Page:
Country: Global / Non-Specific
Keywords: Risk allocation
The PPP Risk Allocation Tool 2019 Edition contains matrices showing the allocation of risks as between the public and private partners in typical PPP transactions for 18 different types of projects, including both economic infrastructure (such as transport, energy, telecommunications and water projects) and social infrastructure (such as school and hospital projects). For each sector, there is also an identification of key risk areas and a discussion of risk allocation trends.
The PPP Risk Allocation Tool 2019 Edition is the second edition of the guidance tool, with the first edition focused only on economic infrastructure in the transport, energy, water and waste sectors. The 2016 version of the guidance tool was delivered in 2016 by global law firm Norton Rose Fulbright with the GI Hub team led by Mark Moseley.
The updated PPP Risk Allocation Tool 2019 Edition was delivered by Allen & Overy and builds on the earlier 2016 work with the GI Hub team led by Jack Handford and close continued involvement from Mark Moseley, Morag Baird and Maud De Vautibault. In addition to economic infrastructure projects, the 2019 version of the guidance tool contains risk allocation matrices for social infrastructure projects (such as hospitals and schools), submarine cables and industrial parks.
The PPP Risk Allocation Tool 2019 Edition is based on the collective global experience of over 20 senior lawyers from Allen & Overy. These lawyers have extensive experience advising project grantors and regulators, sponsors, proponents, funders and contractors in both established and emerging markets in civil law and common law jurisdictions as well as those with Islamic legal systems and on a wide range of projects.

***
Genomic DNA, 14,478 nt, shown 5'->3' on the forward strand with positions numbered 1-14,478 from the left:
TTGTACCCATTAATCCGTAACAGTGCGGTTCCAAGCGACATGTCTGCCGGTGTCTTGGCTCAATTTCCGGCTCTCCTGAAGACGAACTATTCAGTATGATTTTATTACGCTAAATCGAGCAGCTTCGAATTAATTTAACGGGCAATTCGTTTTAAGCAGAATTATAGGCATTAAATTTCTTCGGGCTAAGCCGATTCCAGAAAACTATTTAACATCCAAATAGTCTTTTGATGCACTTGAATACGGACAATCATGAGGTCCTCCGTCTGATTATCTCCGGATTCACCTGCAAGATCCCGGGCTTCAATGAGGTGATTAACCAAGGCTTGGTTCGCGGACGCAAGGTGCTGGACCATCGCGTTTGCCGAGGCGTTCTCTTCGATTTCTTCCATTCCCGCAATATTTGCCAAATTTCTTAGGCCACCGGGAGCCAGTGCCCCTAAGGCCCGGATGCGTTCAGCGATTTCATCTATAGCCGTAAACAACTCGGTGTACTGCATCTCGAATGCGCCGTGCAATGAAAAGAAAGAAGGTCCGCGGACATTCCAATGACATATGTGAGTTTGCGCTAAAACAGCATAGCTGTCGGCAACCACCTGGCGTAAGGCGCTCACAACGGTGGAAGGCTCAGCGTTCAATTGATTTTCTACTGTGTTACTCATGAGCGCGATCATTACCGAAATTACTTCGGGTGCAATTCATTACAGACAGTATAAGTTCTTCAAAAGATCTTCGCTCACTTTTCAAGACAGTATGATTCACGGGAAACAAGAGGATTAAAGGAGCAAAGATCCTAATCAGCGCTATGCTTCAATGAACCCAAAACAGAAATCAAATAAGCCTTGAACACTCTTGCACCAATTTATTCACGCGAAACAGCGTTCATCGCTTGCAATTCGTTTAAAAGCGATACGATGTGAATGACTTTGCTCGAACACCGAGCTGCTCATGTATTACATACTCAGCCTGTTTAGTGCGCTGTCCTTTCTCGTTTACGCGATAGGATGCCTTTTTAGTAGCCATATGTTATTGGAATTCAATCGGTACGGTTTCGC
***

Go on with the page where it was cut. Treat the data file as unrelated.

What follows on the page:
Two workshops were held, in Istanbul in November 2018 and in Singapore in April 2019, to garner feedback on earlier drafts of the PPP Risk Allocation Tool 2019 Edition. Additional feedback was sought more broadly from those working in the industry or representing various interest groups through online public consultation. Norton Rose Fulbright continued to play a role in contributing to the evolution of the PPP Risk Allocation Tool and additional key contributions were received from the World Bank, the European PPP Expertise Centre and the Asian Development Bank.
The diversity of experiences across markets means that particular risk allocation arrangements are not necessarily suitable for every market. Each of the matrices that will be found in the PPP Risk Allocation Tool 2019 Edition reflects positions reached in projects that have been shown to be bankable (i.e. they have reached financial close) but, as indicated, each matrix will contain annotations discussing alternative arrangements for different circumstances.
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Updated: September 14, 2022